Heat related illness (HRI) can happen any time of year in our Florida environment. Gardeners and outdoor enthusiasts are most at risk for exposure when the heat index is high. The heat index is what the temperature feels like to the human body when the air temperature is combined with relative humidity. It is considered dangerous when it is 90 degrees or higher. Heat index is measured according to the temperature in the shade; direct sunlight can increase the heat index by up to 15%. The heat index is available on weather apps and channels.
Here are some examples to explain how heat index is measured:
85 degree temperature with 60% humidity results in a heat index of 90 degrees.
84 degree temperature with 70% humidity results in a heat index of 90 degrees.
90 degree temperature with 40% humidity results in a heat index of 90 degrees.
Understanding why the heat index is important can help gardeners make wiser decisions about when we choose to garden (or not!).
Our bodies are designed to help regulate our internal temperatures; however, certain factors can interfere with our bodies ability to self-regulate. When we get too hot, we start to perspire, which helps us cool off when the sweat evaporates. When the sweat is not able to evaporate, due to high humidity, our bodies lose the ability to regulate and heat gets trapped inside our bodies. This is when we become at risk for heat related illnesses, such as heat exhaustion or heat stroke.
To prevent heat related illnesses, take precautions such as checking the heat index before gardening, and gardening in the morning or evening instead of daytime. Protect your skin from the sun by wearing light-weight and light-colored clothing, and a wide-brimmed hat to protect your skin from harmful UVA and UVB rays. Wear sunscreen and reapply regularly. Drink at least 8 to 12 ounces of water, juice, or electrolyte drink before going outside to garden, and drink at least that much every hour you are outside, even if you do not feel thirsty. Take frequent breaks in the shade – at least every 15 to 20 minutes.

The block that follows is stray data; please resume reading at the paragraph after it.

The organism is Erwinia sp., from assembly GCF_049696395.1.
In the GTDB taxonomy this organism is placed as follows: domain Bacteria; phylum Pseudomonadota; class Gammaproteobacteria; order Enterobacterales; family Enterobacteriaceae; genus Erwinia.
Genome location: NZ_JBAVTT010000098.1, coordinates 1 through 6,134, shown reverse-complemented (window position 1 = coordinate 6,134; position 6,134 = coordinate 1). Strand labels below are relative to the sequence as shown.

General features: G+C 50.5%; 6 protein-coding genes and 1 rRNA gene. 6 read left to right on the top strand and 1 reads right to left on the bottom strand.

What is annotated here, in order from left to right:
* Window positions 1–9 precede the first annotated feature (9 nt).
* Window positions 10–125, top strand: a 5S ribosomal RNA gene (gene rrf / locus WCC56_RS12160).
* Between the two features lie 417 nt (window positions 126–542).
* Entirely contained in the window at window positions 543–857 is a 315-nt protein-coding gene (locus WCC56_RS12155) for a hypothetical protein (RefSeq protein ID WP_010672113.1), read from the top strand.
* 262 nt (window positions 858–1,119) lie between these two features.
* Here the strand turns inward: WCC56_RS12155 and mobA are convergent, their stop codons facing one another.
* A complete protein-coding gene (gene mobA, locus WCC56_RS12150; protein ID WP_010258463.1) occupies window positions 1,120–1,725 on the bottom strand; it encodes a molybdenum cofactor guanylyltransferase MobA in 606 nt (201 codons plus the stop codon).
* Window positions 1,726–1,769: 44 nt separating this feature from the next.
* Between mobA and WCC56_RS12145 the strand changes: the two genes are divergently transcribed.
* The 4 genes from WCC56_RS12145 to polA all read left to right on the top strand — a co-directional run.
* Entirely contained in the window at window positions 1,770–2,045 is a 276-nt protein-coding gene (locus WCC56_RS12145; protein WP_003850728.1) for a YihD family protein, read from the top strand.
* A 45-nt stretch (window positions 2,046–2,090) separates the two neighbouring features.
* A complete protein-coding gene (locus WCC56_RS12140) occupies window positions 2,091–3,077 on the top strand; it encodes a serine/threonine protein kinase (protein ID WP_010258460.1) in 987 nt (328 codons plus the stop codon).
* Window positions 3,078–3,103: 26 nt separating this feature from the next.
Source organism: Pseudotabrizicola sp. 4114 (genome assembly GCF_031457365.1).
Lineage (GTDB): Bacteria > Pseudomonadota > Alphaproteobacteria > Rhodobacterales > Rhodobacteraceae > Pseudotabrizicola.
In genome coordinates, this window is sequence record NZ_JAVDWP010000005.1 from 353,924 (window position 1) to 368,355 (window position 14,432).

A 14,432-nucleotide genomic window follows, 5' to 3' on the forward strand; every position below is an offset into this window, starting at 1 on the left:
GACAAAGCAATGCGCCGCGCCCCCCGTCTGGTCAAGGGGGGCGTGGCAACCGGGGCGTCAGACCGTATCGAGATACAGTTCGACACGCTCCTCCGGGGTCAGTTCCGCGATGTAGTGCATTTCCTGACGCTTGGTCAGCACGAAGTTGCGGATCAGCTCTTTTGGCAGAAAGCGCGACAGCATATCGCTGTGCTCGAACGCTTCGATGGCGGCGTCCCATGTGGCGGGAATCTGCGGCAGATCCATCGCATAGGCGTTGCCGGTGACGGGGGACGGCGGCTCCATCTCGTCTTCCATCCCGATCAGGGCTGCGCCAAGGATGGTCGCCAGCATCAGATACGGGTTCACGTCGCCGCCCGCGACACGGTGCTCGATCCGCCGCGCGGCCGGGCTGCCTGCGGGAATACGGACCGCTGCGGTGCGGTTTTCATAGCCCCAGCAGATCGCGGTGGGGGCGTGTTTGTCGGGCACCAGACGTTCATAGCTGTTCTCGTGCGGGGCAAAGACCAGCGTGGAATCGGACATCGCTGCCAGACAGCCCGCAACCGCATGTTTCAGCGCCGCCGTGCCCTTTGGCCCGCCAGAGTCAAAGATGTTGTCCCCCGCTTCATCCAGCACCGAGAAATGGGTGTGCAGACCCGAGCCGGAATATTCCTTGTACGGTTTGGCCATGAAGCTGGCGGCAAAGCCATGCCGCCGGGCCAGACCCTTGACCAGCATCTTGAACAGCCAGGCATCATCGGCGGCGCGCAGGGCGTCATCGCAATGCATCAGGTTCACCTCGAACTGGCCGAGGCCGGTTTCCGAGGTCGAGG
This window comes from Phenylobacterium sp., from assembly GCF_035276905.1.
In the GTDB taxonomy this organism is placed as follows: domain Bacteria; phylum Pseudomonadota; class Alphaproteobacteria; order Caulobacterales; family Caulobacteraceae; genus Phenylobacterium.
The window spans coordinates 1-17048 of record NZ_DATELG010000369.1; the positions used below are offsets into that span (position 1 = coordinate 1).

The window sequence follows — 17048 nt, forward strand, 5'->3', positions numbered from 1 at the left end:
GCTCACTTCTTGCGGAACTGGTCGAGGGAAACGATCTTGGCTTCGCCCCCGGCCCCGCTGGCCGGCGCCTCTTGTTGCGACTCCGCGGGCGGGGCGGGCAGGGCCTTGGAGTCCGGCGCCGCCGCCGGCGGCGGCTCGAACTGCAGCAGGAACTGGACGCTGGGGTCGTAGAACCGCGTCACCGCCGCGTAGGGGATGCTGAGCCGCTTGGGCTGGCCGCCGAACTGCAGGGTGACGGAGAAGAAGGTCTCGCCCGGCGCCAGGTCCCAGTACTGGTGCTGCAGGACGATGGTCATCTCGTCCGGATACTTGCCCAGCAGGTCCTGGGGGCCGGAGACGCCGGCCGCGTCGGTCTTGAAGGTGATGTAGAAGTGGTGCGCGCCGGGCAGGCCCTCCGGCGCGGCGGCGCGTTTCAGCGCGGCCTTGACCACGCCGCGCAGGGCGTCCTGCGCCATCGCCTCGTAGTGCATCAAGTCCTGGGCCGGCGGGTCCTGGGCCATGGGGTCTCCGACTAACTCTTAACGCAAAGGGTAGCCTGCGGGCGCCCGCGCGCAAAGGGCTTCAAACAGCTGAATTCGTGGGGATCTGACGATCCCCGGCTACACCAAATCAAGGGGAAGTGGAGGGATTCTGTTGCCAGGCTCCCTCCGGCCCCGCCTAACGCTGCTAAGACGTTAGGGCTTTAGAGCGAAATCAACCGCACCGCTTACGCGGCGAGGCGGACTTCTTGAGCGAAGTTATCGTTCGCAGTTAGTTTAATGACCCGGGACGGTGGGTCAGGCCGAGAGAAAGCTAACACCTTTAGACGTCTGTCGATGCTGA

It is important to understand the symptoms of heat exhaustion or heat stroke so you can take immediate measures. Heat exhaustion is characterized by feeling faint or dizzy; sweating excessively; having cool, pale, or clammy skin; nausea or vomiting; and/or a rapid, weak pulse. If you start to experience any of these symptoms, immediately go to a cool, shady location and drink cool fluid. Remove some of your clothing and cool your body by wetting your skin with cool towels.
If you do not improve, seek medical attention. Symptoms of heat stroke include confusion; headache; red, hot, dry skin; nausea or vomiting; body temperature above 103 degrees; rapid pulse; and/or loss of consciousness. Heat stroke is a medical emergency, and 911 should be called immediately.
Armed with proper information and the foresight to take preventative measures to reduce your risk of a heat-related illness, gardening in Florida can be a healthy, therapeutic, and bountiful hobby.